-}

import SimplifiedSanderling
    exposing
        ( BotEvent(..)
        , BotEventAtTime
        , BotRequest(..)
        , InfoPanelRouteRouteElementMarker
        , MemoryMeasurement
        , MouseButtonType(..)
        , centerFromRegion
        , mouseClickAtLocation
        )


-- This implementation is modeled after the script from https://github.com/Arcitectus/Sanderling/blob/5cdd9f42759b40dc9f39084ec91beac70aef4134/src/Sanderling/Sanderling.Exe/sample/script/beginners-autopilot.cs


{-| We need no state for the autopilot bot
-}
type alias State =
    ()


init : ( State, List BotRequest )
init =
    ( initialState, [] )


initialState : State
initialState =
    ()


botStep : BotEventAtTime -> State -> ( State, List BotRequest )
botStep eventAtTime stateBefore =
    case eventAtTime.event of
        MemoryMeasurementCompleted memoryMeasurement ->
            ( initialState, botRequests ( eventAtTime.timeInMilliseconds, memoryMeasurement ) )

botRequests : ( Int, MemoryMeasurement ) -> List BotRequest
botRequests ( currentTimeInMilliseconds, memoryMeasurement ) =
    case memoryMeasurement |> infoPanelRouteFirstMarkerFromMemoryMeasurement of
        Nothing ->
            [ ReportStatus "I see no route in the info panel. I will start when a route is set."
            , TakeMemoryMeasurementAtTime (currentTimeInMilliseconds + 4000)
            ]

        Just infoPanelRouteFirstMarker ->
            case memoryMeasurement |> isShipWarpingOrJumping of
                Nothing ->
                    [ ReportStatus "I cannot see whether the ship is warping or jumping."
                    , TakeMemoryMeasurementAtTime (currentTimeInMilliseconds + 4000)
                    ]

                Just True ->
                    [ ReportStatus "I see the ship is warping or jumping, so I wait."
                    , TakeMemoryMeasurementAtTime (currentTimeInMilliseconds + 4000)
                    ]

                Just False ->
                    botRequestsWhenNotWaitingForShipManeuver
                        memoryMeasurement
                        infoPanelRouteFirstMarker
                        ++ [ TakeMemoryMeasurementAtTime (currentTimeInMilliseconds + 2000) ]

botRequestsWhenNotWaitingForShipManeuver : MemoryMeasurement -> InfoPanelRouteRouteElementMarker -> List BotRequest
botRequestsWhenNotWaitingForShipManeuver memoryMeasurement infoPanelRouteFirstMarker =
    let
        announceAndEffectToOpenMenu =
            [ ReportStatus "I click on the route marker to open the menu."
            , mouseClickAtLocation
                (infoPanelRouteFirstMarker.uiElement.region |> centerFromRegion)
                MouseButtonRight
                |> Effect
            ]
    in
    case memoryMeasurement.menus |> List.head of
        Nothing ->
            [ ReportStatus "No menu is open."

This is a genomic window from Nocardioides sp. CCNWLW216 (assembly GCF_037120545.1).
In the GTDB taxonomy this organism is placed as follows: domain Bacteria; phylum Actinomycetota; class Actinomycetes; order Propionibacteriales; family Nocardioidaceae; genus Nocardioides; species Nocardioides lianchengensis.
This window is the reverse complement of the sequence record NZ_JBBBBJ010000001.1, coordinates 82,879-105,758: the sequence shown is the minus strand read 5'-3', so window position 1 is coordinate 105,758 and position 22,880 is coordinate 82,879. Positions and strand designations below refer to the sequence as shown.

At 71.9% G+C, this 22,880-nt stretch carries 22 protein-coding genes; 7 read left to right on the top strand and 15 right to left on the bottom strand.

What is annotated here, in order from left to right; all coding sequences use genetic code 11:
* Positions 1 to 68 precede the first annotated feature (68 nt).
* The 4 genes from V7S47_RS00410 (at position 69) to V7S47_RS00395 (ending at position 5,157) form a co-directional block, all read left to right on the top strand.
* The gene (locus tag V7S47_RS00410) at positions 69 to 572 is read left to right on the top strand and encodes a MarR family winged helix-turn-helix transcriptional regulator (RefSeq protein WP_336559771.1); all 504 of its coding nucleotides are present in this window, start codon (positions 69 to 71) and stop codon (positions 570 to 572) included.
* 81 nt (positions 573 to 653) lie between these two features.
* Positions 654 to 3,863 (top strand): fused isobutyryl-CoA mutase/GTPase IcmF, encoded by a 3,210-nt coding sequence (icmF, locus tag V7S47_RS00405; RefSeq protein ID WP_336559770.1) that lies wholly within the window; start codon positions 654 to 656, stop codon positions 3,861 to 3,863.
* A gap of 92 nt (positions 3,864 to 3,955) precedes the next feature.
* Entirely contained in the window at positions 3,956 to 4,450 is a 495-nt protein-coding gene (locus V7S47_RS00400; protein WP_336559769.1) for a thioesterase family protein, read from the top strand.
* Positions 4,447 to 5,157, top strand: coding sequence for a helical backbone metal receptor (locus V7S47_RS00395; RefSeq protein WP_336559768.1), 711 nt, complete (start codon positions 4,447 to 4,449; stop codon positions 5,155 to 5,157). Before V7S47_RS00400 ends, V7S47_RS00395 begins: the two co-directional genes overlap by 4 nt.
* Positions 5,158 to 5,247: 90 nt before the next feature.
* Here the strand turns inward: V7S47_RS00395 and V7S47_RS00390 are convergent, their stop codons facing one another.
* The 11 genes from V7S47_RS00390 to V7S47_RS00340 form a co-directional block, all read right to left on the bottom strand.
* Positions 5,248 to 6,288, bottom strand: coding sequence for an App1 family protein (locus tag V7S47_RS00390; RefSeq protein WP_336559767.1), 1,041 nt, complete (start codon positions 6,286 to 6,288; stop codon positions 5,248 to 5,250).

]
                ++ announceAndEffectToOpenMenu

        Just firstMenu ->
            let
                maybeMenuEntryToClick =
                    firstMenu.entries
                        |> List.filter
                            (\menuEntry ->
                                let
                                    textLowercase =
                                        menuEntry.text |> String.toLower
                                in
                                (textLowercase |> String.contains "dock")
                                    || (textLowercase |> String.contains "jump")
                            )
                        |> List.head
            in
            case maybeMenuEntryToClick of
                Nothing ->
                    [ ReportStatus "A menu was open, but it did not contain a matching entry." ]
                        ++ announceAndEffectToOpenMenu

                Just menuEntryToClick ->
                    [ ReportStatus ("I click on the menu entry '" ++ menuEntryToClick.text ++ "' to start the next ship maneuver.")
                    , mouseClickAtLocation (menuEntryToClick.uiElement.region |> centerFromRegion) MouseButtonLeft |> Effect
                    ]


infoPanelRouteFirstMarkerFromMemoryMeasurement : MemoryMeasurement -> Maybe InfoPanelRouteRouteElementMarker
infoPanelRouteFirstMarkerFromMemoryMeasurement =
    .infoPanelRoute
        >> Maybe.map .routeElementMarker
        >> Maybe.map (List.sortBy (\routeMarker -> routeMarker.uiElement.region.left + routeMarker.uiElement.region.top))
        >> Maybe.andThen List.head


isShipWarpingOrJumping : MemoryMeasurement -> Maybe Bool
isShipWarpingOrJumping =
    .shipUi
        >> Maybe.andThen .indication
        >> Maybe.andThen .maneuverType
        >> Maybe.map (\maneuverType -> [ SimplifiedSanderling.Warp, SimplifiedSanderling.Jump ] |> List.member maneuverType)